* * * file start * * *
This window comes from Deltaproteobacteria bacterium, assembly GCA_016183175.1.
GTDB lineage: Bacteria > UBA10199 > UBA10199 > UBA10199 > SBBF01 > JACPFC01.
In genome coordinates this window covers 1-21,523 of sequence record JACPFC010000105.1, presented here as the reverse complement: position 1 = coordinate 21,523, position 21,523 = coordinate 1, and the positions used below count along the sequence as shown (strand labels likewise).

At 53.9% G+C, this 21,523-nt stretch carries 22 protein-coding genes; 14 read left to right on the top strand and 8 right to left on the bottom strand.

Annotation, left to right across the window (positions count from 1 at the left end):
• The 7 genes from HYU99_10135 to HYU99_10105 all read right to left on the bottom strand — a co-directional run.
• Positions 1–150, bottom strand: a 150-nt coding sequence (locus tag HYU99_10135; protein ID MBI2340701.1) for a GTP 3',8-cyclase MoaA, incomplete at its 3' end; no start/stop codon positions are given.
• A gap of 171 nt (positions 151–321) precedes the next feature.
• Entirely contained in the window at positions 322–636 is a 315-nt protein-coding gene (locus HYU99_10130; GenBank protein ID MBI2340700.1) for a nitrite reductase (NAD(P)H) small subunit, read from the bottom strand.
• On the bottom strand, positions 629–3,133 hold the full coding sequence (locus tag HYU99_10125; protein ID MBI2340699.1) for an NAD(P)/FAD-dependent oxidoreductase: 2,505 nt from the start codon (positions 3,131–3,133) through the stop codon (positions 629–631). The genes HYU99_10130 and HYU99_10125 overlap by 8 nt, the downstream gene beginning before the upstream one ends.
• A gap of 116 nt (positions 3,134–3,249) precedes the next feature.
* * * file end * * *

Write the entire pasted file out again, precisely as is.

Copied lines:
This window comes from Deltaproteobacteria bacterium, assembly GCA_016183175.1.
GTDB lineage: Bacteria > UBA10199 > UBA10199 > UBA10199 > SBBF01 > JACPFC01.
In genome coordinates this window covers 1-21,523 of sequence record JACPFC010000105.1, presented here as the reverse complement: position 1 = coordinate 21,523, position 21,523 = coordinate 1, and the positions used below count along the sequence as shown (strand labels likewise).

At 53.9% G+C, this 21,523-nt stretch carries 22 protein-coding genes; 14 read left to right on the top strand and 8 right to left on the bottom strand.

Annotation, left to right across the window (positions count from 1 at the left end):
• The 7 genes from HYU99_10135 to HYU99_10105 all read right to left on the bottom strand — a co-directional run.
• Positions 1–150, bottom strand: a 150-nt coding sequence (locus tag HYU99_10135; protein ID MBI2340701.1) for a GTP 3',8-cyclase MoaA, incomplete at its 3' end; no start/stop codon positions are given.
• A gap of 171 nt (positions 151–321) precedes the next feature.
• Entirely contained in the window at positions 322–636 is a 315-nt protein-coding gene (locus HYU99_10130; GenBank protein ID MBI2340700.1) for a nitrite reductase (NAD(P)H) small subunit, read from the bottom strand.
• On the bottom strand, positions 629–3,133 hold the full coding sequence (locus tag HYU99_10125; protein ID MBI2340699.1) for an NAD(P)/FAD-dependent oxidoreductase: 2,505 nt from the start codon (positions 3,131–3,133) through the stop codon (positions 629–631). The genes HYU99_10130 and HYU99_10125 overlap by 8 nt, the downstream gene beginning before the upstream one ends.
• A gap of 116 nt (positions 3,134–3,249) precedes the next feature.